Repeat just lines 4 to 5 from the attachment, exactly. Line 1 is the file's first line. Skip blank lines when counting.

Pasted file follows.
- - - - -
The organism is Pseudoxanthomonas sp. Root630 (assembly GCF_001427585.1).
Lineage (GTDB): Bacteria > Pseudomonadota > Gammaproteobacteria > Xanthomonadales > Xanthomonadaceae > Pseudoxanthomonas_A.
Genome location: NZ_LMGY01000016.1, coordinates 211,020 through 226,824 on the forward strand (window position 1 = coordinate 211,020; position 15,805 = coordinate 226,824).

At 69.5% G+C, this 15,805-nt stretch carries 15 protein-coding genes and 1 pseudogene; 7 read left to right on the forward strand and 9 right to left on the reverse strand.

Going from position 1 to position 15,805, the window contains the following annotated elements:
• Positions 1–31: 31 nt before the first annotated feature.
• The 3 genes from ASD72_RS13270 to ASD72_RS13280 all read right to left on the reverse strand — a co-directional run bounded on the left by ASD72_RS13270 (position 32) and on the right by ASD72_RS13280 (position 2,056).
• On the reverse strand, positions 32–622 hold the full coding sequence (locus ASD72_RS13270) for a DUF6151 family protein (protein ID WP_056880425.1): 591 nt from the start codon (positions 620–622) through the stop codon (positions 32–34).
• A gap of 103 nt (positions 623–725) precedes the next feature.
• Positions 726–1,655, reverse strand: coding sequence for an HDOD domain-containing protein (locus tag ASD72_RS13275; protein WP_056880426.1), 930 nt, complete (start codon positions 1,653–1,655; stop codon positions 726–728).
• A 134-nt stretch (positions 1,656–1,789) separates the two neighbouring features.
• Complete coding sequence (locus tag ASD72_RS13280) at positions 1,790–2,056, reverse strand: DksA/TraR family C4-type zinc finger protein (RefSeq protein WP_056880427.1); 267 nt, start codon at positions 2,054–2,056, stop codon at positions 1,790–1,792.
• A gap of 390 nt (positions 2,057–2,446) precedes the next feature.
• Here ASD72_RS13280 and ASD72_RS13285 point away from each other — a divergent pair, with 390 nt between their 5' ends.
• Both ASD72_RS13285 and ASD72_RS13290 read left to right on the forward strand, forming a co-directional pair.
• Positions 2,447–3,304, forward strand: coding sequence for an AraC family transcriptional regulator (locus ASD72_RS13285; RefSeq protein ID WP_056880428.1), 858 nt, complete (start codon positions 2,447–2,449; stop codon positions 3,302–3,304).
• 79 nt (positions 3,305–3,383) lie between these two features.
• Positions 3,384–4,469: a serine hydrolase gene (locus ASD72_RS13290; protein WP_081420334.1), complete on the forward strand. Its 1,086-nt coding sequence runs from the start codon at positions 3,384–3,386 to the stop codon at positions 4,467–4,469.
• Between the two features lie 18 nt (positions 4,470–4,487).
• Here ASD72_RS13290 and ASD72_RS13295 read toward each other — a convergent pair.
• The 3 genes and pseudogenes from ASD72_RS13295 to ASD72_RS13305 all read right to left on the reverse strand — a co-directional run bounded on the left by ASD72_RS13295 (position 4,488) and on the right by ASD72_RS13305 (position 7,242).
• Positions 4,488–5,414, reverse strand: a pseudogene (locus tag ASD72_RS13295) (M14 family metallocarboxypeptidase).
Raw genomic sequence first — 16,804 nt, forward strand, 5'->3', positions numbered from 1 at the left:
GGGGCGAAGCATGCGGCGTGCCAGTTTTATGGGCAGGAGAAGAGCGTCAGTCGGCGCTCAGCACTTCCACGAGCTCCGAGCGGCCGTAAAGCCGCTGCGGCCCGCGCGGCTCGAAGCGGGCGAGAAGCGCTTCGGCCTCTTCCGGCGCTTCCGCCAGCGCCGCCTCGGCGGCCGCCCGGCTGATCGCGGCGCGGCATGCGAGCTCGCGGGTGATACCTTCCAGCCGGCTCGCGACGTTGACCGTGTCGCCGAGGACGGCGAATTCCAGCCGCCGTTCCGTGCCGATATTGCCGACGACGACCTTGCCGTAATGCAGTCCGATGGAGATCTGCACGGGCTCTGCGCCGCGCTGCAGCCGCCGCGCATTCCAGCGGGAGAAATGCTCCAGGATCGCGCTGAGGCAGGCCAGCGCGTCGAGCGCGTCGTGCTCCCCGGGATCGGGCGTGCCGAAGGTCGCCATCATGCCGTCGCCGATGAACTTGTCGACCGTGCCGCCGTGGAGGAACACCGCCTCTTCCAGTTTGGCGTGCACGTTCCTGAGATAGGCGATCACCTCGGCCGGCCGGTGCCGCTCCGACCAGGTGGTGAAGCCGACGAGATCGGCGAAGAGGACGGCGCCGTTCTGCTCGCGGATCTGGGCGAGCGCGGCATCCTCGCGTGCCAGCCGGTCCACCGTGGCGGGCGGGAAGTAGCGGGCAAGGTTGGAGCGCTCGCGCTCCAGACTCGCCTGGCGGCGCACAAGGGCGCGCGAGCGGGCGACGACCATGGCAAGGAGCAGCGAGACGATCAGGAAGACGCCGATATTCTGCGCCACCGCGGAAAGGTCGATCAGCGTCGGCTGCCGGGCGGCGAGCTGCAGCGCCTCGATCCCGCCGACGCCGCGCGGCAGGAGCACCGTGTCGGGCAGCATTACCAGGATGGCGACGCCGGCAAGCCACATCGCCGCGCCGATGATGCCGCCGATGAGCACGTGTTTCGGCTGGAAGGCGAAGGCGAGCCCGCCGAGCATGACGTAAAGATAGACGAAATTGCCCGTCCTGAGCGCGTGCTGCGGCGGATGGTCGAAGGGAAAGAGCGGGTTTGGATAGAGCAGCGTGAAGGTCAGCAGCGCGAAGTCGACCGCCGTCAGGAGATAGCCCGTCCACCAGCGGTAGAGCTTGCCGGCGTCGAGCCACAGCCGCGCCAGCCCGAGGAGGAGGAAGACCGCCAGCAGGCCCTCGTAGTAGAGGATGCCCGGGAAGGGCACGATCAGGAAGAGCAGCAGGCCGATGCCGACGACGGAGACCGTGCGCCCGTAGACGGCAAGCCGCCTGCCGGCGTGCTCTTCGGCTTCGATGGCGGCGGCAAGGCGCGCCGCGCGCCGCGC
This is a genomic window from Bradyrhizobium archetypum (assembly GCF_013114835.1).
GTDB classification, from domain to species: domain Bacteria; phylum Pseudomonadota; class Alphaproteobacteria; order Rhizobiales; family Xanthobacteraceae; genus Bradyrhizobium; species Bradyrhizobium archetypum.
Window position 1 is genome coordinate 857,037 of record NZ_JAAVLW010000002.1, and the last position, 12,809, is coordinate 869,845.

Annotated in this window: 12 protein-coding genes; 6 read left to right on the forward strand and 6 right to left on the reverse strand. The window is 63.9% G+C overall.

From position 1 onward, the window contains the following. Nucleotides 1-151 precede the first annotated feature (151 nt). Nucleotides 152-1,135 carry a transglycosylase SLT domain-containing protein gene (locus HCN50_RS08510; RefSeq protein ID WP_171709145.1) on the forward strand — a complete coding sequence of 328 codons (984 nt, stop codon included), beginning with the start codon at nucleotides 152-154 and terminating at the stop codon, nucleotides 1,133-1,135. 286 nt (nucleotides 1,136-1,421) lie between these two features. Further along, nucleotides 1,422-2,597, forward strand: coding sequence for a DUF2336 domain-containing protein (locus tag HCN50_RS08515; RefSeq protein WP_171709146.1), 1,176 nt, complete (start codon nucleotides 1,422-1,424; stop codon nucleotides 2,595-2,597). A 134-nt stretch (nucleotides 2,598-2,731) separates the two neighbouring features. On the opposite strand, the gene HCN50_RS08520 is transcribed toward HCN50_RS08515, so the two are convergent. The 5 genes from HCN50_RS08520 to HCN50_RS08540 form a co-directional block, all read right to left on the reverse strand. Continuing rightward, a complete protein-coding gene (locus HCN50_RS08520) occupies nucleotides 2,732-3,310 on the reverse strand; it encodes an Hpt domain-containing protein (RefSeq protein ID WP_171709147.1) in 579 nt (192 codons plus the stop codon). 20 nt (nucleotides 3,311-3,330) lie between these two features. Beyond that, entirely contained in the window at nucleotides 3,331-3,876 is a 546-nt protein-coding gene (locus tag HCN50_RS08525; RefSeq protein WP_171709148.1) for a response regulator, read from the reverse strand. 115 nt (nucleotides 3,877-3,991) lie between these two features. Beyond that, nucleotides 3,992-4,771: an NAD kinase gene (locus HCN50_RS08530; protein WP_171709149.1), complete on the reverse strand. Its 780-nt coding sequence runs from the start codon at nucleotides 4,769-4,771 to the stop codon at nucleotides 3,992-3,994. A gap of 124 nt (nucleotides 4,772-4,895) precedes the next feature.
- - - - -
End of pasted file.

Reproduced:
At 69.5% G+C, this 15,805-nt stretch carries 15 protein-coding genes and 1 pseudogene; 7 read left to right on the forward strand and 9 right to left on the reverse strand.

Going from position 1 to position 15,805, the window contains the following annotated elements: